The legislator must be the primary sponsor of the bill or joint resolution that was enacted or the primary sponsor of a bill or joint resolution for which at least about one third of its text was incorporated into another bill or joint resolution that was enacted as law, as determined by an automated analysis. While a legislator may lay claim to authoring other bills that became law, these cases are difficult for us to track quantitatively. We also exclude bills where the sponsor’s original intent is not in the final bill.


 

Bills Introduced

Emmer introduced 10 bills and resolutions in 2019. View Bills »

Compare to all Minnesota Delegation (12th percentile); House Republicans (58th percentile); All Representatives (34th percentile).


 

Powerful Cosponsors

0 of Emmer’s bills and resolutions in 2019 had a cosponsor who was a chair or ranking member of a committee that the bill was referred to. Getting support from committee leaders on relevant committees is a crucial step in moving legislation forward.

Compare to all Minnesota Delegation (0th percentile); House Republicans (0th percentile); All Representatives (0th percentile).


 

Working with the Senate

The House and Senate often work on the same issue simultaneously by introducing companion bills in each chamber. 2 of Emmer’s bills and resolutions had a companion bill in the Senate. Working with a sponsor in the other chamber makes a bill more likely to be passed by both the House and Senate.

Those bills were: H.R. 600: Abby Honold Act; H.R. 2445: Self-Employed Mortgage Access Act of ...

Compare to all Minnesota Delegation (50th percentile); House Republicans (63rd percentile); All Representatives (46th percentile).

Companion bills are those that are identified as “identical” by Congress’s Congressional Research Service.


 

Writing Bipartisan Bills

In this era of partisanship, it is important to see Members of Congress working across the aisle. 5 of Emmer’s 10 bills and resolutions had a cosponsor from a different political party than the party Emmer caucused with in 2019.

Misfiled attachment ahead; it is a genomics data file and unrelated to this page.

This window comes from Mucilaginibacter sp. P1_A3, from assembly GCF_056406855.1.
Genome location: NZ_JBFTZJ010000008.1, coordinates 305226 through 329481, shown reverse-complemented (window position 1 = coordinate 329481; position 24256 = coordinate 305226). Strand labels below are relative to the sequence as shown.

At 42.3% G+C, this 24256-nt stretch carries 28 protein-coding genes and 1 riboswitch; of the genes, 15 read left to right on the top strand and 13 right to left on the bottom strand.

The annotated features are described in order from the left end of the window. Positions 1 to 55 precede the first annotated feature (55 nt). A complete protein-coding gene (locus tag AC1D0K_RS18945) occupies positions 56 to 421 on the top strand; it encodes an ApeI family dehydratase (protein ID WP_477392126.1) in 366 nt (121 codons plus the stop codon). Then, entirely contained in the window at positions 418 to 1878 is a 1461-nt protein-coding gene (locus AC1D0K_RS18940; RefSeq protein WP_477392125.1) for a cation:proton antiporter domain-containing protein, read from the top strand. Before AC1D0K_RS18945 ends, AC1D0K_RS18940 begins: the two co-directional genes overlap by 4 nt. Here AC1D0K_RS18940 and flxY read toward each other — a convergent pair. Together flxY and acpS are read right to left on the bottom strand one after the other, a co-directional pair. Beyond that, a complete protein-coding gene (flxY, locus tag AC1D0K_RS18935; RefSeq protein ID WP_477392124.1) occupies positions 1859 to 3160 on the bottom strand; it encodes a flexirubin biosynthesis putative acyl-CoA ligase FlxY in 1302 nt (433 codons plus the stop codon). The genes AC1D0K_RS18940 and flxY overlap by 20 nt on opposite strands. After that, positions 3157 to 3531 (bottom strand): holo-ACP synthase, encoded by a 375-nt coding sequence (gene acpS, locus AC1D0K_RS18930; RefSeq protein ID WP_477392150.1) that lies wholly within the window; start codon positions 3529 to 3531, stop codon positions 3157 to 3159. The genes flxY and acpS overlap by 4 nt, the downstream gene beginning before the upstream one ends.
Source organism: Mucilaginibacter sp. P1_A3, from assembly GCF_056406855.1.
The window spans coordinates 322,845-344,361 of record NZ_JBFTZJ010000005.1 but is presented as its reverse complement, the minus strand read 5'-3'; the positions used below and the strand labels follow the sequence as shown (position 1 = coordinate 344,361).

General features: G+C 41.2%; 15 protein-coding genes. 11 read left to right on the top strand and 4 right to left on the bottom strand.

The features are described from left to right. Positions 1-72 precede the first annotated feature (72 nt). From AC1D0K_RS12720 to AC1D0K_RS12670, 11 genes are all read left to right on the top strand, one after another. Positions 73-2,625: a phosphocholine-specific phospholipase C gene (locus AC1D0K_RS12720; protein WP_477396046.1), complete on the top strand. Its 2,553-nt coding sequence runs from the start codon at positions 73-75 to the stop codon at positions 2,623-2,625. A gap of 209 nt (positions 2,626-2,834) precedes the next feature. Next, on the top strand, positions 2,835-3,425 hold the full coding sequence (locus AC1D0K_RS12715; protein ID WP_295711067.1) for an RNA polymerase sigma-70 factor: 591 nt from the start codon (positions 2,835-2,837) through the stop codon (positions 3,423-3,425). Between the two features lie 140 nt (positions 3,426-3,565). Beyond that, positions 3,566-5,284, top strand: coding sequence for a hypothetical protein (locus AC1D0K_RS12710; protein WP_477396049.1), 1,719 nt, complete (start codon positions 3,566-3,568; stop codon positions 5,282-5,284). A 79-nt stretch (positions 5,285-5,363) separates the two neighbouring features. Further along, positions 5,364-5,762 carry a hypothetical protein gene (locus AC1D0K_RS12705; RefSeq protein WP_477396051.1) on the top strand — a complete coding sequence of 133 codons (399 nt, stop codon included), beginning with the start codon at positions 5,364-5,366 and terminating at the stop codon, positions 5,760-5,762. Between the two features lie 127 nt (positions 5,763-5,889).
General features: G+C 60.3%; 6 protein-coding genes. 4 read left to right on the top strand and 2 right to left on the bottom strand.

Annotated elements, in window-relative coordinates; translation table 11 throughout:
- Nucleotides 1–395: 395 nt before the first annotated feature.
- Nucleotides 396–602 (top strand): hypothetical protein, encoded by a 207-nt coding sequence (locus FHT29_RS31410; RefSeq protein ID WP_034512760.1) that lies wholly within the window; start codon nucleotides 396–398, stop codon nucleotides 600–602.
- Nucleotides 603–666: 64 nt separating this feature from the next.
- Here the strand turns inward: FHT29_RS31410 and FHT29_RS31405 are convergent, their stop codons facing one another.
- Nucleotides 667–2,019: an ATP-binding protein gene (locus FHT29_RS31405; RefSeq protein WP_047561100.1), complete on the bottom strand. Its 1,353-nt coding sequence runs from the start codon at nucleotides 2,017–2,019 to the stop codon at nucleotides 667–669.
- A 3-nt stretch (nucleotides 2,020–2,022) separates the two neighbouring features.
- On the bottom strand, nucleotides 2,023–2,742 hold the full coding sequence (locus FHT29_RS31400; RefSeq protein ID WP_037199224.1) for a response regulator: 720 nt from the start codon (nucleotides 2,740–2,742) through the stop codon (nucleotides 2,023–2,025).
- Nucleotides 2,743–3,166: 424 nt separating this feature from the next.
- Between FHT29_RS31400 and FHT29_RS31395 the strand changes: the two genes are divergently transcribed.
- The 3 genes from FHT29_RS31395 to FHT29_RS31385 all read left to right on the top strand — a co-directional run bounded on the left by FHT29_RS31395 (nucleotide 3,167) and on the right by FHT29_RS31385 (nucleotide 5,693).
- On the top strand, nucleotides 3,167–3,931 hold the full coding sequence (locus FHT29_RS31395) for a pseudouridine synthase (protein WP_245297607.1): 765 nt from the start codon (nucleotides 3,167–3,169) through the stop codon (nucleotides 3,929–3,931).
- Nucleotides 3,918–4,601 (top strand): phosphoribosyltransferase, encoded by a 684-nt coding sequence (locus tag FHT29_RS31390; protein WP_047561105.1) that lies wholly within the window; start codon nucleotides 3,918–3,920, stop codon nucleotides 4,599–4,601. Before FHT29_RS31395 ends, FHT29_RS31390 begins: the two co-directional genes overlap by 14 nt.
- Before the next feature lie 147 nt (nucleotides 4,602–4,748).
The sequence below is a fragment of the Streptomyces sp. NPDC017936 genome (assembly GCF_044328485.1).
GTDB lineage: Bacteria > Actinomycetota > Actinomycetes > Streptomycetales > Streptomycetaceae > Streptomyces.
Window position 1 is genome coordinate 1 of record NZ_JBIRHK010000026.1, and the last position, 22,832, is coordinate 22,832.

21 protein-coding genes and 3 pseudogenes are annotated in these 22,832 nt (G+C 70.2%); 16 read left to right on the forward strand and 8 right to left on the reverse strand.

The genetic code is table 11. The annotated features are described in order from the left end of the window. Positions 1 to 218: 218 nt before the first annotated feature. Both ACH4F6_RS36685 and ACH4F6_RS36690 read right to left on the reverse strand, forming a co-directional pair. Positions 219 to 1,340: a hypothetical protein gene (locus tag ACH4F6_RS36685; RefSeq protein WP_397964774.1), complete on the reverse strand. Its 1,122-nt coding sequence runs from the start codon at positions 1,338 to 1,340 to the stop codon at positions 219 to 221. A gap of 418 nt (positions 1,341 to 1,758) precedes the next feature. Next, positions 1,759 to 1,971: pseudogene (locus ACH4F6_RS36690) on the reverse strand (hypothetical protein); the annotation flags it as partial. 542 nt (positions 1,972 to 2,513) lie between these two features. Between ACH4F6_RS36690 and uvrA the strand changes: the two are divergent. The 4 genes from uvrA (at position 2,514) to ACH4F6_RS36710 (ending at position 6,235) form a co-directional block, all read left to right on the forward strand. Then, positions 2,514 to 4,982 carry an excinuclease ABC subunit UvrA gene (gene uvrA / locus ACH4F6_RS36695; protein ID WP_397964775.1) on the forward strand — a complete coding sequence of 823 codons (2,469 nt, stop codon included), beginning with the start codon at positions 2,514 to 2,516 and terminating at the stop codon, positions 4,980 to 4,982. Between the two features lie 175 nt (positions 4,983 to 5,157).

Compare to all Minnesota Delegation (38th percentile); House Republicans (60th percentile); All Representatives (39th percentile).

Cosponsors who caucused with neither the Democratic nor Republican party do not count toward this statistic.


 

Committee Positions

Emmer held a leadership position on 0 committees and 0 subcommittees, as either a chair (majority party) or ranking member (minority party), at the end of the session. View Emmer’s Profile »

Compare to all Minnesota Delegation (0th percentile); House Republicans (0th percentile); All Representatives (0th percentile).


Additional Notes

The Speaker’s Votes: Missed votes are not computed for the Speaker of the House. According to current House rules, the Speaker of the House is not required to vote in “ordinary legislative proceedings.” In practice this means the Speaker of the House rarely votes but is not considered absent.

Leadership/Ideology: The leadership and ideology scores are not displayed for Members of Congress who introduced fewer than 10 bills, or, for ideology, for Members of Congress that have a low leadership score, as there is usually not enough data in these cases to compute reliable leadership and ideology statistics.

Missing Bills: We exclude bills from some statistics where the sponsor’s original intent is not in the final bill because the bill’s text was replaced in whole with unrelated provisions (i.e. it became a vehicle for passage of unrelated provisions).

Ranking Members (RkMembs): The chair of a committee is always selected from the political party that holds the most seats in the chamber, called the “majority party”. The “ranking member” (sometimes “RkMembs”) is the title given to the senior-most member of the committee not in the majority party.

Freshmen/Sophomores: Freshmen and sophomores are Members of Congress whose first term (in the same chamber at the end of 2019) was the 116th Congress (freshmen) or 115th (sophomores). Members of Congress who took office within the last few months of a Congress are considered freshmen in the next Congress as well.